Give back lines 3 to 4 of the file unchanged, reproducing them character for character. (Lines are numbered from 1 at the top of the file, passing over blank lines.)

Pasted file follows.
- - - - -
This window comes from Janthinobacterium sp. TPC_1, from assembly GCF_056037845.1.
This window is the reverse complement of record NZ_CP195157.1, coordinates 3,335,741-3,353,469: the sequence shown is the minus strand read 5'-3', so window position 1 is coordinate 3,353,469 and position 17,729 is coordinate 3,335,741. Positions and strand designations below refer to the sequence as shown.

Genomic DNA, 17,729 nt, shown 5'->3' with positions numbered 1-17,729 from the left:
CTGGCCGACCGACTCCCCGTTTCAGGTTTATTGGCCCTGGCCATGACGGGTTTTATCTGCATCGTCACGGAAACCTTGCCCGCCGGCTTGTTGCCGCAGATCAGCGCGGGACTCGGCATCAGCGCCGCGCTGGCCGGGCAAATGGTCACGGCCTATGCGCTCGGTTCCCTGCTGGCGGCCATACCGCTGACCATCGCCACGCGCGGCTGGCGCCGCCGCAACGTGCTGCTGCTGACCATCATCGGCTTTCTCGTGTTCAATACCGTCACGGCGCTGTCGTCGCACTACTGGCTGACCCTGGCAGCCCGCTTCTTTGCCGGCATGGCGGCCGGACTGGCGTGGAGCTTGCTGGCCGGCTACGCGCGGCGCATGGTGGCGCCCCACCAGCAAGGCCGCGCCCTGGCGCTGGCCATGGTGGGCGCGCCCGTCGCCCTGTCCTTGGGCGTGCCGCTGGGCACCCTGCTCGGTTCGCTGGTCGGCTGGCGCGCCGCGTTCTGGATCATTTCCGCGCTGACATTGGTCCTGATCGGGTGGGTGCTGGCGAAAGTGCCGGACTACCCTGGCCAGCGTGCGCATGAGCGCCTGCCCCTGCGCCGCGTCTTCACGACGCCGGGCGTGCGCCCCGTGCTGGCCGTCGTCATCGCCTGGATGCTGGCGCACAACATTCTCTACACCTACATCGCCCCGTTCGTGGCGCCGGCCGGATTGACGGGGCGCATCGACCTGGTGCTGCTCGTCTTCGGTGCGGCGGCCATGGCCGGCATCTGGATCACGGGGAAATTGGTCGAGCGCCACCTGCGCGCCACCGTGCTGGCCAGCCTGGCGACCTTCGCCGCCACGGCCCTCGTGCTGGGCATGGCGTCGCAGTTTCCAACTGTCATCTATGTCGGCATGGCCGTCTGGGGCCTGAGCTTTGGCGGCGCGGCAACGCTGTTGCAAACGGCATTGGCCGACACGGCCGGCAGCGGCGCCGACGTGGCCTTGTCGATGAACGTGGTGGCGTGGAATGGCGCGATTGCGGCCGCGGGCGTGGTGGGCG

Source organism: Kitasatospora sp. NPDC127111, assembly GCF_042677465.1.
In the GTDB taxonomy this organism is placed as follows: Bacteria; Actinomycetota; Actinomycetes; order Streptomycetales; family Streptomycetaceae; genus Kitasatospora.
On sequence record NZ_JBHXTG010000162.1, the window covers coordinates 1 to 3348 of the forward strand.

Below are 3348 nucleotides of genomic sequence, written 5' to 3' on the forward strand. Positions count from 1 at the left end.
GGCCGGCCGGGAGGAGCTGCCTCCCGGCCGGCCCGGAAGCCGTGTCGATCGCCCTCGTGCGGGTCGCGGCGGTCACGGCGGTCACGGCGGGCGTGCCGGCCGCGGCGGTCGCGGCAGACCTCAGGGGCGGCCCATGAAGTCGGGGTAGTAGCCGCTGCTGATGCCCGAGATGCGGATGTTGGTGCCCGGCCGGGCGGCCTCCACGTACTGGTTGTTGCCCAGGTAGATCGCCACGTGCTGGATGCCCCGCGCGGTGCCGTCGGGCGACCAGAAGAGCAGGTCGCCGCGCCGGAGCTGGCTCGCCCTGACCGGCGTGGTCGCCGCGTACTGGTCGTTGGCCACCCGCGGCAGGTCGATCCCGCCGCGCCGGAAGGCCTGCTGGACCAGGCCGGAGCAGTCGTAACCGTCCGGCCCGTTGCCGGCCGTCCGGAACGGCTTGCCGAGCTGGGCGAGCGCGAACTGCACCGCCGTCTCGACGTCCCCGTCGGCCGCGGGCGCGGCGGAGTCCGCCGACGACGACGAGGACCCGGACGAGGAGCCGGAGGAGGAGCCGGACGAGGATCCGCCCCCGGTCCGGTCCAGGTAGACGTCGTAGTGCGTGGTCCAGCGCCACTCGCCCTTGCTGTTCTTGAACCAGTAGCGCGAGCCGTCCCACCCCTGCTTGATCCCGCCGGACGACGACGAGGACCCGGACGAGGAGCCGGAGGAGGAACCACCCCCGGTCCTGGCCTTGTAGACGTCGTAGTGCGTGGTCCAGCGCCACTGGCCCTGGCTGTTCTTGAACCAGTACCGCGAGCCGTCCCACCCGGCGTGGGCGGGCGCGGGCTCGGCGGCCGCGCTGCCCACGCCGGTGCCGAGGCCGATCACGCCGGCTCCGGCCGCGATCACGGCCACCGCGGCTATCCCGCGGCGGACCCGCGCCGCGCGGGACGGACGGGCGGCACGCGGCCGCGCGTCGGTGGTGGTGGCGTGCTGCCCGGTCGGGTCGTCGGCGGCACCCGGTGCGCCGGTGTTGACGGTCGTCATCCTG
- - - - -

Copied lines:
Genomic DNA, 17,729 nt, shown 5'->3' with positions numbered 1-17,729 from the left:
CTGGCCGACCGACTCCCCGTTTCAGGTTTATTGGCCCTGGCCATGACGGGTTTTATCTGCATCGTCACGGAAACCTTGCCCGCCGGCTTGTTGCCGCAGATCAGCGCGGGACTCGGCATCAGCGCCGCGCTGGCCGGGCAAATGGTCACGGCCTATGCGCTCGGTTCCCTGCTGGCGGCCATACCGCTGACCATCGCCACGCGCGGCTGGCGCCGCCGCAACGTGCTGCTGCTGACCATCATCGGCTTTCTCGTGTTCAATACCGTCACGGCGCTGTCGTCGCACTACTGGCTGACCCTGGCAGCCCGCTTCTTTGCCGGCATGGCGGCCGGACTGGCGTGGAGCTTGCTGGCCGGCTACGCGCGGCGCATGGTGGCGCCCCACCAGCAAGGCCGCGCCCTGGCGCTGGCCATGGTGGGCGCGCCCGTCGCCCTGTCCTTGGGCGTGCCGCTGGGCACCCTGCTCGGTTCGCTGGTCGGCTGGCGCGCCGCGTTCTGGATCATTTCCGCGCTGACATTGGTCCTGATCGGGTGGGTGCTGGCGAAAGTGCCGGACTACCCTGGCCAGCGTGCGCATGAGCGCCTGCCCCTGCGCCGCGTCTTCACGACGCCGGGCGTGCGCCCCGTGCTGGCCGTCGTCATCGCCTGGATGCTGGCGCACAACATTCTCTACACCTACATCGCCCCGTTCGTGGCGCCGGCCGGATTGACGGGGCGCATCGACCTGGTGCTGCTCGTCTTCGGTGCGGCGGCCATGGCCGGCATCTGGATCACGGGGAAATTGGTCGAGCGCCACCTGCGCGCCACCGTGCTGGCCAGCCTGGCGACCTTCGCCGCCACGGCCCTCGTGCTGGGCATGGCGTCGCAGTTTCCAACTGTCATCTATGTCGGCATGGCCGTCTGGGGCCTGAGCTTTGGCGGCGCGGCAACGCTGTTGCAAACGGCATTGGCCGACACGGCCGGCAGCGGCGCCGACGTGGCCTTGTCGATGAACGTGGTGGCGTGGAATGGCGCGATTGCGGCCGCGGGCGTGGTGGGCG